Dating expert Laurel House dishes on why complaining or pointing out what you consider are your “flaws” won’t win you any points. Guys think you’re sexy until you convince them otherwise. Think about it for a second: Would you really be hot and bothered if your guy always second guessed himself or would you just plain be bothered? Even though we’re all insecure about something, this doesn’t make it healthy to continuously criticize yourself and get upset when he can’t see the imperfections that you do see.
Read on for more information on what men think is s*xy at YourTango.com
A new bill working its way through the California legislation will likely revolutionize the way college campuses and students consent to sexual activity. But are the proposed changes the kind of changes needed?
The bill is called SB-967, and it was introduced by California Democratic state Sens. Kevin De Leon and Hannah-Beth Jackson, as well as coauthored by Assemblywoman Bonnie Lowenthal. And according to the language, the bill seeks to amend the student safety section of the state’s Education Code, to require college students in particular to provide “affirmative consent” prior to engaging in any sexual activity, including kissing.
According to various published reports, the bill, which has already passed the state senate and is working its way through the state Assembly, would also require California colleges and universities receiving state funds for financial aid to create and implement policies and standards to not only address affirmative consent, but also for those institutions to “implement comprehensive prevention and outreach programs addressing sexual assault, domestic violence, dating violence, and stalking.”
As many supporters of the legislations have noted, this bill does away with the often murky blurred lines of consent, which results from tough to prove cases of sexual assault like date rape and when the victim is intoxicated or passed out. Now alleged offenders would have to prove that consent in the affirmative was given prior to engaging in sex, as opposed to the old way, which relied on alleged victims of sexual assault, having to prove that they said no.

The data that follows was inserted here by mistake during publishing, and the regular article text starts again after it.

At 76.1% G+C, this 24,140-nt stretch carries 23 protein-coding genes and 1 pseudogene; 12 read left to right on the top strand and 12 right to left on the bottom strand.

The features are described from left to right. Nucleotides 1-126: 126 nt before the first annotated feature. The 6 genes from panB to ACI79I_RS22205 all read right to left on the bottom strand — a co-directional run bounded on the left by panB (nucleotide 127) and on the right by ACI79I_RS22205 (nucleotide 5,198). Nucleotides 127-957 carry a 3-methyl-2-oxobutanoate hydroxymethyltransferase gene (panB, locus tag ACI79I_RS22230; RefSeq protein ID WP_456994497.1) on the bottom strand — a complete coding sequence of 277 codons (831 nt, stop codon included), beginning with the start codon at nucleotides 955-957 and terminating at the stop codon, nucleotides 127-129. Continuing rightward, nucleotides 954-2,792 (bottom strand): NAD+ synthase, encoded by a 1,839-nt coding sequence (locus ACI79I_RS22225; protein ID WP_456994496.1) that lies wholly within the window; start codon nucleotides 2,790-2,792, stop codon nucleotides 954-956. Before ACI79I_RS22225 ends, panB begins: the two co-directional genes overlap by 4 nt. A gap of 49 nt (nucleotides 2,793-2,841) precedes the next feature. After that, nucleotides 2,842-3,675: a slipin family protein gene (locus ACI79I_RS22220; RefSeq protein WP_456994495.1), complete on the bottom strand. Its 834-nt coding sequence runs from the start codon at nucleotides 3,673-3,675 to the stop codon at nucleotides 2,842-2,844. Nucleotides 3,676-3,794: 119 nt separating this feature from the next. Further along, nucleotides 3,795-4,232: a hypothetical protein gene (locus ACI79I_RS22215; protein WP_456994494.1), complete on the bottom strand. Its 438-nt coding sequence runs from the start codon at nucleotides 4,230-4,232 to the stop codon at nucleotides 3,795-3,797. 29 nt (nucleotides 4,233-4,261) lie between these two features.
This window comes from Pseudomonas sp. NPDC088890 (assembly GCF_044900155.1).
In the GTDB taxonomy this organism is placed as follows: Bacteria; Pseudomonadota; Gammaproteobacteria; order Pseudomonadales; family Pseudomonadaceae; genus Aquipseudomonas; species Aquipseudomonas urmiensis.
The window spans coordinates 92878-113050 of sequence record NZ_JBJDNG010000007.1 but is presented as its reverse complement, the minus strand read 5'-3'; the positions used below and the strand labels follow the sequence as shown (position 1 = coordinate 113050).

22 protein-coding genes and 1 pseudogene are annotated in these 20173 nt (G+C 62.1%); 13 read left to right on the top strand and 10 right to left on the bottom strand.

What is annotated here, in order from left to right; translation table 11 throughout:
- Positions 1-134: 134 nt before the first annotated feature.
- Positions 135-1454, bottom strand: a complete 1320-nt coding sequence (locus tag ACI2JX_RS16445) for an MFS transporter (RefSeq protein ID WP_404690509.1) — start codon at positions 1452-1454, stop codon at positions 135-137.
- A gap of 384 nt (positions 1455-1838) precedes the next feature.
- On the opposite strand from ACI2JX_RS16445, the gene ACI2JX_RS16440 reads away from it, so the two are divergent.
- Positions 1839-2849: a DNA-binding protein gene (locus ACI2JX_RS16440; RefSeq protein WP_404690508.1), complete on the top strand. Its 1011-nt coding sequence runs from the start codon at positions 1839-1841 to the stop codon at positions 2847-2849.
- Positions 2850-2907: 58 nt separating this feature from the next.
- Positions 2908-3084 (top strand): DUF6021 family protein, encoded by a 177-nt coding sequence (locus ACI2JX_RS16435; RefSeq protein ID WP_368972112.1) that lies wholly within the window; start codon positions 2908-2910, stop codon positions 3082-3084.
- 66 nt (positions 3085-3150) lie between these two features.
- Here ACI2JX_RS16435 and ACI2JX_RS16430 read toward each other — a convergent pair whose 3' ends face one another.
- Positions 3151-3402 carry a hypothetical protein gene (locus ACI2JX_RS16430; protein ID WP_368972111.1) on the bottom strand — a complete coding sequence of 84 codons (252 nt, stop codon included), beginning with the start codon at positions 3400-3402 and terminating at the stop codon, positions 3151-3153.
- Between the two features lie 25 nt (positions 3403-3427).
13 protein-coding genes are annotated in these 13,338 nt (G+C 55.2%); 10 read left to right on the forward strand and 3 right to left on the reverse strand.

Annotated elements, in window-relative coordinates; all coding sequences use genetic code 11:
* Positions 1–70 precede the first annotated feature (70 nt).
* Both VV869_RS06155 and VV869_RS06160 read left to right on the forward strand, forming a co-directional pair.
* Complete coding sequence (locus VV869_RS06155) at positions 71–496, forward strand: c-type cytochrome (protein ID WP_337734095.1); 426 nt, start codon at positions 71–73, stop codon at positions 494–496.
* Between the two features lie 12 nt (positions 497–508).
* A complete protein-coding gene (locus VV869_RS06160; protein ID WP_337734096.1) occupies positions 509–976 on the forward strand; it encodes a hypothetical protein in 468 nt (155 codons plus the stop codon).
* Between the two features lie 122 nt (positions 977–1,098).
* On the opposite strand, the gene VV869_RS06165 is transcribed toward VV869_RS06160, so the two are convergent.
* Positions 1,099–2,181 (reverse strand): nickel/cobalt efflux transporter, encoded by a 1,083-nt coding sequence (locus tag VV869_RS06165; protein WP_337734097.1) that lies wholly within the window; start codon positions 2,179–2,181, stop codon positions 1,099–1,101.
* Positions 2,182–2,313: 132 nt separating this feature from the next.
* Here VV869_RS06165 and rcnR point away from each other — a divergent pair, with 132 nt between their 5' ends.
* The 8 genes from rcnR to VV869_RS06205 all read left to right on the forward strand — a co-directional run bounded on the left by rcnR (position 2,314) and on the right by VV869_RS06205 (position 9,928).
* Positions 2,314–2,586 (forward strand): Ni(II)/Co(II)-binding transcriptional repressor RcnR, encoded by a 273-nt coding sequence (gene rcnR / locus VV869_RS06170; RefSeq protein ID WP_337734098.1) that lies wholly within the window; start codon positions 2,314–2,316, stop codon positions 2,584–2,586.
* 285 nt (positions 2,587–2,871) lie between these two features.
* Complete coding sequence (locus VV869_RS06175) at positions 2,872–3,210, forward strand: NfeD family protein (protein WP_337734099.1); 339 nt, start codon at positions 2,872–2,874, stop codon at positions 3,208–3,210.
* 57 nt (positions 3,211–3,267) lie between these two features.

However the response to the bill has been a pretty mixed bag. As Emma Woolf writes in her piece for The Daily Beast, entitled Does California’s College Rape Bill Go Too Far In Regulating Sex?, the bill has its problems, particularly how -as it is currently written – a consenting couple would have to seek permission for each sexual act, prior to it actually occurring. And by definition, that would make every single sexual act in the state of California rape in the pretext. More specifically she notes:
“But what about regular physical intimacy between regular (non-criminal) students? Are we in danger, in the rush to legislate, of ruining the moment? When I was a teenager, the stages of physical intimacy were called bases: so you might go to first base, second base, third base, or “all the way.” (I don’t remember any young men checking in between bases…)